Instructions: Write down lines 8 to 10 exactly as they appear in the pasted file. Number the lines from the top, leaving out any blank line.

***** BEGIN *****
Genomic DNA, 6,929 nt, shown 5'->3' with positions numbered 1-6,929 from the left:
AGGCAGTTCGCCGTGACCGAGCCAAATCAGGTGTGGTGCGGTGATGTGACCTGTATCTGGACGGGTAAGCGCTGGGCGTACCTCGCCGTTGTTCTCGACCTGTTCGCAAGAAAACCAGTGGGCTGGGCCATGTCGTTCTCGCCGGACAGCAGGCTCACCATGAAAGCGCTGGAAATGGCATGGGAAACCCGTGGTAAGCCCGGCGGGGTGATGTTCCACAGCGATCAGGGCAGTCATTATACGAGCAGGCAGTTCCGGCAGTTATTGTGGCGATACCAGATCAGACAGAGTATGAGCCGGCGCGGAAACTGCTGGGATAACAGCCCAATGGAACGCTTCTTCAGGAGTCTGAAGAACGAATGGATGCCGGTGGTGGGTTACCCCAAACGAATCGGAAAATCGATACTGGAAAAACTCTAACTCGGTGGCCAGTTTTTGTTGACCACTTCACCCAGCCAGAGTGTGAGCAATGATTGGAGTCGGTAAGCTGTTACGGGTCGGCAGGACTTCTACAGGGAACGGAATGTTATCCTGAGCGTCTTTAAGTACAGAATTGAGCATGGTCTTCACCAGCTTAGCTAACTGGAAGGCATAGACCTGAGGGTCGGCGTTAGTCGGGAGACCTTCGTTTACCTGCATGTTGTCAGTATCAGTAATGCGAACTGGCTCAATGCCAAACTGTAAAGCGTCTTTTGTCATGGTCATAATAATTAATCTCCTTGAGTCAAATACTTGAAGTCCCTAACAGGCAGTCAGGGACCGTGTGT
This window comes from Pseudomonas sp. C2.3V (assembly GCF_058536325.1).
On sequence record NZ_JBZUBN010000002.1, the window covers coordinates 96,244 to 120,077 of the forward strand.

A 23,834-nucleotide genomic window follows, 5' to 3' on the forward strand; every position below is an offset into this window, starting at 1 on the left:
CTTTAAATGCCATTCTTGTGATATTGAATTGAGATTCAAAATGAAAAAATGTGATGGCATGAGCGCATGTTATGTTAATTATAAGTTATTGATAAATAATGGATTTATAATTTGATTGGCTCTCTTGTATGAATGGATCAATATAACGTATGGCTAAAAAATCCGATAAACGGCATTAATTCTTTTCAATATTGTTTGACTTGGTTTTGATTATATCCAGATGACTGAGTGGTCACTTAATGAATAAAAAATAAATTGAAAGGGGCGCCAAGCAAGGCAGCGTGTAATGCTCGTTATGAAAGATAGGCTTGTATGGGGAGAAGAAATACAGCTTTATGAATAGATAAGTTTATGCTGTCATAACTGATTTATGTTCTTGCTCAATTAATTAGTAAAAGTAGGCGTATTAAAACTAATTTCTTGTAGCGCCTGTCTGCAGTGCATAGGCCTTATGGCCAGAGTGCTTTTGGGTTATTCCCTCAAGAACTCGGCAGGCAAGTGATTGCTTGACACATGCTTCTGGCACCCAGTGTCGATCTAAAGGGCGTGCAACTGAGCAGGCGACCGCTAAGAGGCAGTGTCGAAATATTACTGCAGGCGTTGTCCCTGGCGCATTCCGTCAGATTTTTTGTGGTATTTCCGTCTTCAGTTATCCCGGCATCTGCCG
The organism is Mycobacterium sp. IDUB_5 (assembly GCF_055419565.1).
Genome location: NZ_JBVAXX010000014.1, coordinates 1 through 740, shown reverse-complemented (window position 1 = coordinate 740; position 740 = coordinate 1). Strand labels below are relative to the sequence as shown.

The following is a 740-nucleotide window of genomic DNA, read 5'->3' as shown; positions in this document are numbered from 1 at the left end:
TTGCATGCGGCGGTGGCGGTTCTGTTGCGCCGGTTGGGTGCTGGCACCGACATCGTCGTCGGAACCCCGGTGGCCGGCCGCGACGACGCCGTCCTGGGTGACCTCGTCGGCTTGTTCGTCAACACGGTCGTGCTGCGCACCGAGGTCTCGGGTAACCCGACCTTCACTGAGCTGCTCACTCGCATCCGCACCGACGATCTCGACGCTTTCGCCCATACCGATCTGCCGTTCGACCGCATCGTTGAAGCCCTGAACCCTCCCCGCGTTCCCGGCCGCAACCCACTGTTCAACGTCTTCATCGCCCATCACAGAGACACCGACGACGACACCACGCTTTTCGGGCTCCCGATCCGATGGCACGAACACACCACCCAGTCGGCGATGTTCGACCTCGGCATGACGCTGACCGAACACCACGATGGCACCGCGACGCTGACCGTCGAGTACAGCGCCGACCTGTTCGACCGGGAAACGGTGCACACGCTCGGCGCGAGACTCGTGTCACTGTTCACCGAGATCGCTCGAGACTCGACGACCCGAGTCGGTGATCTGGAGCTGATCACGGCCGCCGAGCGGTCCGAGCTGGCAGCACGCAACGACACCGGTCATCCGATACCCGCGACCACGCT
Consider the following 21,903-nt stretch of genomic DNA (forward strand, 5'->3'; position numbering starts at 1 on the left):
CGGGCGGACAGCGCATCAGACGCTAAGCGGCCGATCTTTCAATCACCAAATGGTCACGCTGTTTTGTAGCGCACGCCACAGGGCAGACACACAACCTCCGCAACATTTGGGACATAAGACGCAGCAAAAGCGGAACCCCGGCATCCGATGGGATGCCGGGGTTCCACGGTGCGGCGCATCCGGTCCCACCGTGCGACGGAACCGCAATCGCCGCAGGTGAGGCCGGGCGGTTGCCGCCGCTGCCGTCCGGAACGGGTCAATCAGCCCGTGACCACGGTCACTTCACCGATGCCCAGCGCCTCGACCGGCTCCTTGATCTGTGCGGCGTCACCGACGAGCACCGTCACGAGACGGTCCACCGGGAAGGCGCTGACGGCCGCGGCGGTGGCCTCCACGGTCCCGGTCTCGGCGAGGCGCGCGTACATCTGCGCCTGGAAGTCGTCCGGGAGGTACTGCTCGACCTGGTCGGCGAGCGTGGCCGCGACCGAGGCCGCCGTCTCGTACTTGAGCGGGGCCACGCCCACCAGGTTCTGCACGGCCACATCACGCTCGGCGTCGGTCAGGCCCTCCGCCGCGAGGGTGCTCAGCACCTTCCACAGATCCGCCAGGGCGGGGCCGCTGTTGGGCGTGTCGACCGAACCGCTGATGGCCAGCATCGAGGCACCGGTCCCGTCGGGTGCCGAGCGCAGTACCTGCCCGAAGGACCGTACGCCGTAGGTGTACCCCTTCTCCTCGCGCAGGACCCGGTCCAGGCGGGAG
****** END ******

Genome location: NZ_JBVAXX010000014.1, coordinates 1 through 740, shown reverse-complemented (window position 1 = coordinate 740; position 740 = coordinate 1). Strand labels below are relative to the sequence as shown.

The following is a 740-nucleotide window of genomic DNA, read 5'->3' as shown; positions in this document are numbered from 1 at the left end:
TTGCATGCGGCGGTGGCGGTTCTGTTGCGCCGGTTGGGTGCTGGCACCGACATCGTCGTCGGAACCCCGGTGGCCGGCCGCGACGACGCCGTCCTGGGTGACCTCGTCGGCTTGTTCGTCAACACGGTCGTGCTGCGCACCGAGGTCTCGGGTAACCCGACCTTCACTGAGCTGCTCACTCGCATCCGCACCGACGATCTCGACGCTTTCGCCCATACCGATCTGCCGTTCGACCGCATCGTTGAAGCCCTGAACCCTCCCCGCGTTCCCGGCCGCAACCCACTGTTCAACGTCTTCATCGCCCATCACAGAGACACCGACGACGACACCACGCTTTTCGGGCTCCCGATCCGATGGCACGAACACACCACCCAGTCGGCGATGTTCGACCTCGGCATGACGCTGACCGAACACCACGATGGCACCGCGACGCTGACCGTCGAGTACAGCGCCGACCTGTTCGACCGGGAAACGGTGCACACGCTCGGCGCGAGACTCGTGTCACTGTTCACCGAGATCGCTCGAGACTCGACGACCCGAGTCGGTGATCTGGAGCTGATCACGGCCGCCGAGCGGTCCGAGCTGGCAGCACGCAACGACACCGGTCATCCGATACCCGCGACCACGCT